April 12, 2010 / 12:54 PM / 8 years ago

TSX eases from 18-month high to end lower

TORONTO (Reuters) - Toronto’s main stock index ended down slightly on Monday, pulling back from an 18-month high as initial optimism over a Greek debt deal faded, while retreating metal prices pulled down mining issues.

<p>A Toronto Stock Exchange (TSX) logo is seen in Toronto in this November 9, 2007 file photo. REUTERS/Mark Blinch</p>

The index charged to its highest level since September 2008 early in the session after euro zone finance ministers agreed on a 30 billion euro ($40.5 billion) rescue package for Greece.

But after going as high as 12,214.39, the TSX pulled back following cautionary comments from the German finance ministry [ID:nLDE63B0NP] and a retreat in gold and base metals prices.

“The Greece debt story put a bid under the market ... but on the day we’re seeing the commodity stocks a little bit weak,” said Elvis Picardo, strategist at Global Securities in Vancouver.

“I‘m not seeing too much conviction one way or the other.”

The Toronto Stock Exchange’s S&P/TSX composite index ended down 28.18 points, or 0.23 percent, at 12,148.66.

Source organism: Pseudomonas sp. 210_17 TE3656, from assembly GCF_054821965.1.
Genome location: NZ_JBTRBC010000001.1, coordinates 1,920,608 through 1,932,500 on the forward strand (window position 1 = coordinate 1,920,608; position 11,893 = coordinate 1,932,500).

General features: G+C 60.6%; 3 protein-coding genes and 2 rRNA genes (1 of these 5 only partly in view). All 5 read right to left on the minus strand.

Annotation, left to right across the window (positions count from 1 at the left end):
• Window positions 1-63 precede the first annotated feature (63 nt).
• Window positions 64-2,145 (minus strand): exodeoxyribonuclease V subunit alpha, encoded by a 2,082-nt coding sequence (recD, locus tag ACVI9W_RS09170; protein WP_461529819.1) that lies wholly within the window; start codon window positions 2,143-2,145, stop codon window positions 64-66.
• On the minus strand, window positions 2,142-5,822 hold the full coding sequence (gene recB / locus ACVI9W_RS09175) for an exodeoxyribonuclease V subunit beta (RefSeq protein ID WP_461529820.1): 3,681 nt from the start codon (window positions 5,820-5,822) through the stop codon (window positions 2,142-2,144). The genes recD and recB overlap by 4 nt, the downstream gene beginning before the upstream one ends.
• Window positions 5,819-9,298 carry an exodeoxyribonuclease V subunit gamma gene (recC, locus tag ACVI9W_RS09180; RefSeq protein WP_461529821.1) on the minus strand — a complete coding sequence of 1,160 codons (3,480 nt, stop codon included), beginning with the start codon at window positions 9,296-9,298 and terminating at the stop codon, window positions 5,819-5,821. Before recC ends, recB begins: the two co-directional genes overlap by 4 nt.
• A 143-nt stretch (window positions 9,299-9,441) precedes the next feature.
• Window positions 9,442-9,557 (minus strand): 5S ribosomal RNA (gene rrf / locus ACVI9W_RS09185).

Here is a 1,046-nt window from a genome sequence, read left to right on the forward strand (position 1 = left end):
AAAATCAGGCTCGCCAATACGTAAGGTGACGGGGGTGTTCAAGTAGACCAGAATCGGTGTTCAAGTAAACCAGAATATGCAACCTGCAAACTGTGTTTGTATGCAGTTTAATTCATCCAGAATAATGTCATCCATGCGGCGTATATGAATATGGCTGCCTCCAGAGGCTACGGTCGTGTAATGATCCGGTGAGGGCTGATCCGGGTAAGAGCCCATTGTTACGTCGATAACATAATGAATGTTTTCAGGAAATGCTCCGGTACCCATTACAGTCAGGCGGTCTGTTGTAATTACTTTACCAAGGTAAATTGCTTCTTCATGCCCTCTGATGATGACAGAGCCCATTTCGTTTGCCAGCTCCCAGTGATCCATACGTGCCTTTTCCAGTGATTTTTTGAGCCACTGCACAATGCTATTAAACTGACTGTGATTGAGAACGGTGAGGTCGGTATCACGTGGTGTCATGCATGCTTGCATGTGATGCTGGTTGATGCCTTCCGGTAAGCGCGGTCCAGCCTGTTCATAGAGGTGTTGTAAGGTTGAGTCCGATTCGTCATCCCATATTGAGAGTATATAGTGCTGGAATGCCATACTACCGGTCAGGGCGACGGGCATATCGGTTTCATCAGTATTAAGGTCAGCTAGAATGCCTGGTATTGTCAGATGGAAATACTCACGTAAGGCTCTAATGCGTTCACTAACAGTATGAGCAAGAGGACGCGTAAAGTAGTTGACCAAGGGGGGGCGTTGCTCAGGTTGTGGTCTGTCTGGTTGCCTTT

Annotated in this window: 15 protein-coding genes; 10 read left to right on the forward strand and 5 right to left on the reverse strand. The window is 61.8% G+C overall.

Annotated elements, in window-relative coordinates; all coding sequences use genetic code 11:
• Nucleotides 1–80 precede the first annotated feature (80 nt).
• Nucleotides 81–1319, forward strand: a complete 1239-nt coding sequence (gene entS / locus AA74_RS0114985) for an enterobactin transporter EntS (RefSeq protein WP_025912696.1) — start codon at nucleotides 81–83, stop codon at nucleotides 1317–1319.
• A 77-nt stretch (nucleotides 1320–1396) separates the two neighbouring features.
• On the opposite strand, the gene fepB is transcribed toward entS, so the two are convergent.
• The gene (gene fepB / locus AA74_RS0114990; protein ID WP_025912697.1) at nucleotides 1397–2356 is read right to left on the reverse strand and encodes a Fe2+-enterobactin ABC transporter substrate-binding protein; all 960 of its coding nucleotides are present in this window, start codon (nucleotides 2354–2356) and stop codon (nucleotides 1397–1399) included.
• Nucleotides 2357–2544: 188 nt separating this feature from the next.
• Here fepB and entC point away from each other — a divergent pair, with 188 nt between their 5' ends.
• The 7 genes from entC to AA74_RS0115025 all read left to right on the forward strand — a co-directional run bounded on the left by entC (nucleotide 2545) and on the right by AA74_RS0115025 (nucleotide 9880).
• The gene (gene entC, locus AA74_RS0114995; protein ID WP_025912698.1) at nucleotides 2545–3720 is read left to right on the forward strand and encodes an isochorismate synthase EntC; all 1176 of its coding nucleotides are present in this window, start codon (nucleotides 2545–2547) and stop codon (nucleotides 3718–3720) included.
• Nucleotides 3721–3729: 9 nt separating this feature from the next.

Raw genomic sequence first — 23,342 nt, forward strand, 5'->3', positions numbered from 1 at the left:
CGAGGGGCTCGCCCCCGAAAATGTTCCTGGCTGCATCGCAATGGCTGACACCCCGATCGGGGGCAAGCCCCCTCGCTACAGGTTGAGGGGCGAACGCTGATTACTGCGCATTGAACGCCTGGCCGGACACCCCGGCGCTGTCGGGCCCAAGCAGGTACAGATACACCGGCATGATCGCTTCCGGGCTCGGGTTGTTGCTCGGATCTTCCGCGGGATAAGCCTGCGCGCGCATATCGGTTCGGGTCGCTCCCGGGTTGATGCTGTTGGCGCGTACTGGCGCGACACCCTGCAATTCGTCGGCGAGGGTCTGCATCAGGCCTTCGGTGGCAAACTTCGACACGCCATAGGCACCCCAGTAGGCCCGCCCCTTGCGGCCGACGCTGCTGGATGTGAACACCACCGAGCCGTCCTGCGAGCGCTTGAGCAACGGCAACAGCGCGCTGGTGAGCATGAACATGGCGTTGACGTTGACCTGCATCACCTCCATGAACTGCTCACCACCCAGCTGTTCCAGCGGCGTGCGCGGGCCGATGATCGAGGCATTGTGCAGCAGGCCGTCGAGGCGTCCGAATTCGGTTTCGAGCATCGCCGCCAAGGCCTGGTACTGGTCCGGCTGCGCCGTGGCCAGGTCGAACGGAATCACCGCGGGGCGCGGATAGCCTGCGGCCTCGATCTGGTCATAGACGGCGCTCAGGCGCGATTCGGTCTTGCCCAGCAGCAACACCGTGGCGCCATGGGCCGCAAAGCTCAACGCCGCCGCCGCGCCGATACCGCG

Materials issues fell by 1.0 percent, led by retreating gold producers.

Iamgold eased 2.6 percent to C$15.39, while Centerra Gold slid 2.4 percent to C$11.15.

Overall, half of the TSX index’s 10 main groups finished lower on the day, and none moved by more than 1 percent.

Bruce Latimer, a trader at Dundee Securities, said investors were likely cautious of bidding the market up too high until they see more signals that corporate profits are rebounding.

“We’ve got the beginnings of the earnings season and people want to take it day by day,” he said.

Alcoa Inc, which typically kicks off U.S. earnings period, reported a narrower first-quarter loss after markets closed, but the result met analysts’ forecasts and the company’s shares rose in after-market trading.

Canadian Oil Sands Trust which owns 37 percent of the huge Syncrude oil sands project, surged 5 percent to C$32.22 after Chinese state-owned company Sinopec said it will buy a 9 percent stake in the project from CononcoPhillips for $4.65 billion.

But as a group, TSX energy stocks fell 0.2 percent on weaker crude oil prices.

Talisman Energy eased 1.5 percent to C$17.44, while Suncor Energy retreated 0.8 percent to C$35.18.

Reporting by Cameron French; editing by Peter Galloway

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